Brexit Worries Make Seasonal Hiring Harder for U.K. Farmers
(Bloomberg Businessweek) -- Scottish farmer Tim Stockwell has typically hired agricultural laborers from the European Union, who can travel to pick his strawberries and broccoli without the hassle of visas or work permits. But Brexit uncertainty has contributed to a labor shortage that’s getting worse this year. So Stockwell is booking migrants from non-EU countries Ukraine and Moldova and trying to make the jobs more attractive. He’s doing everything from offering furnished housing to stocking Romanian and Bulgarian food for seasonal workers. Some farmers are even staging disco nights for their temporary pickers.
“It’s just any small things we can do,” says Stockwell, who hires hundreds of overseas workers, mostly from the eastern EU, each year at his 500-acre farm near St. Andrews. “It’s just something that might make them feel more at home.”
Brexit has left U.K. farms struggling to attract foreign workers. Almost half of U.K. farmers reported some crops left to rot in the fields last year as fewer EU workers returned to British farms, amounting to an average loss of £130,000 ($170,000) per business. With immigration a key issue in the Brexit vote, many migrant workers are worried they’ll be less welcome than before or that a weaker pound will dent their earnings.
Overseas workers typically fill jobs that Brits don’t want, with growers of soft fruit employing about 30,000 seasonal laborers, more than a third of the temporary horticultural workforce. Farm work in the U.K. pays about £320 a week, with work available from April to November. Farmers were about 9,000 harvest workers short last year, and the deficit will likely rise this year, according to the National Farmers Union. If farmers can’t harvest all their crops or have to pay more to attract workers, that could push up prices of fruit for U.K. consumers—or force the nation to rely more on imports.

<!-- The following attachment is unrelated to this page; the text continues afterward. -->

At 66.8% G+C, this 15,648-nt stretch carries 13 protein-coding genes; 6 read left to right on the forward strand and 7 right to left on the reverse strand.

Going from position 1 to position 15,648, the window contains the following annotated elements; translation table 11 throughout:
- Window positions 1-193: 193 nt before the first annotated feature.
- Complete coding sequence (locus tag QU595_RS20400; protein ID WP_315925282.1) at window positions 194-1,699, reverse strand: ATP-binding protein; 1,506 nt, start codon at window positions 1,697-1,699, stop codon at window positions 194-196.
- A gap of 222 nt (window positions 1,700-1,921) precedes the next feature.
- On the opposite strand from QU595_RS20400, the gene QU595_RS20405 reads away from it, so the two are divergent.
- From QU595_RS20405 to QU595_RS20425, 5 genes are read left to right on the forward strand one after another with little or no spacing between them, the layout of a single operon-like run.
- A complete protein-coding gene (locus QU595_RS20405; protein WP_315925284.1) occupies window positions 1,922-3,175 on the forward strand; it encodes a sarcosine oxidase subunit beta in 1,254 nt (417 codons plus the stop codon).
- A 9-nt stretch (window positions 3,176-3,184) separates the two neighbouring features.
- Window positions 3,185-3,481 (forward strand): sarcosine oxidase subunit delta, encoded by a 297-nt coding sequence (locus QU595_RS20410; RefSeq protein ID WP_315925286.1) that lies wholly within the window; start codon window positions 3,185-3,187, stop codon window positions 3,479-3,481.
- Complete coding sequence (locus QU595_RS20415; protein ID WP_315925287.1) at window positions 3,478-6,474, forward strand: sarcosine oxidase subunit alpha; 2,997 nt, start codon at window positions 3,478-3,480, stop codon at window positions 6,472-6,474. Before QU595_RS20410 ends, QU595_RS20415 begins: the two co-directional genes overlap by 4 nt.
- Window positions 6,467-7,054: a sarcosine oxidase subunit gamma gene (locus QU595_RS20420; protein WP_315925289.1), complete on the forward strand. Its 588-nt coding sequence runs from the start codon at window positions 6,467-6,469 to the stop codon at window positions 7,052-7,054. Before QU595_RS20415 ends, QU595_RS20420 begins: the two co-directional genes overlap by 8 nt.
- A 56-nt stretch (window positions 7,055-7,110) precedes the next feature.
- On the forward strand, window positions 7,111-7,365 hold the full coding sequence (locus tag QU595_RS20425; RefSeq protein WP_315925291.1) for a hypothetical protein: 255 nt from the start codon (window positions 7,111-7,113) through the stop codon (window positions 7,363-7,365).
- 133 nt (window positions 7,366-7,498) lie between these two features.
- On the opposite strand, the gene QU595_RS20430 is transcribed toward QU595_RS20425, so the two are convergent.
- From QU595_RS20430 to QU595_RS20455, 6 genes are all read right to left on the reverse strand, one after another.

For the farm industry, which gets most of its seasonal labor from the eastern EU, the U.K. has started a trial program to help bring in 2,500 workers from outside the bloc on six-month visas. But that’s a difficult and lengthy process compared with recruiting EU farmworkers, who can move freely around the zone. Fifteen Ukrainian and Moldovan workers Stockwell had booked arrived more than two weeks late because of the time needed to complete their paperwork. “If arrivals are delayed a month, that could make the difference of getting a crop and not getting a crop picked in time,” says Stockwell, who typically gets about 90% of his workers from EU members Romania and Bulgaria.
The delayed Brexit deadline isn’t helping either, with uncertainty over the divorce terms stopping many workers from traveling to the U.K. “Recruitment events are seeing fewer people through the doors,” says Lee Abbey, chief horticulture and potatoes adviser at the NFU. “They’re worried about the atmosphere, whether they’ll feel welcome.”
Improving employment or education prospects in Eastern Europe may also reduce the desire to seek work abroad. Some people have more appealing alternatives than harvest work. Fewer Poles have been emigrating to Western Europe in recent years as unemployment has fallen at home. In Romania, “opportunities for students and younger people have absolutely increased, and they’re grabbing them,” says Stephanie Maurel, chief executive officer of Concordia U.K. Ltd., a charity that recruits farmworkers from Eastern Europe. “The choice is five or six months hard labor in the U.K. or Erasmus in Italy,” Maurel says, referring to the EU’s Erasmus university exchange program that gives eligible students monthly stipends to help offset school expenses.
Still, British farmers are counting on many foreigners remaining eager to accept fieldwork. Yelyzaveta Miadzelets, a 21-year-old Ukrainian student, will pick broccoli and potatoes on a Scottish farm this summer under the U.K.’s pilot recruitment program. She says she can earn a lot more in the U.K. than at home, but she adds that money isn’t the most important draw. “First it’s experience,” she says, “then cultural exchange, and then money.” —With Joe Mayes
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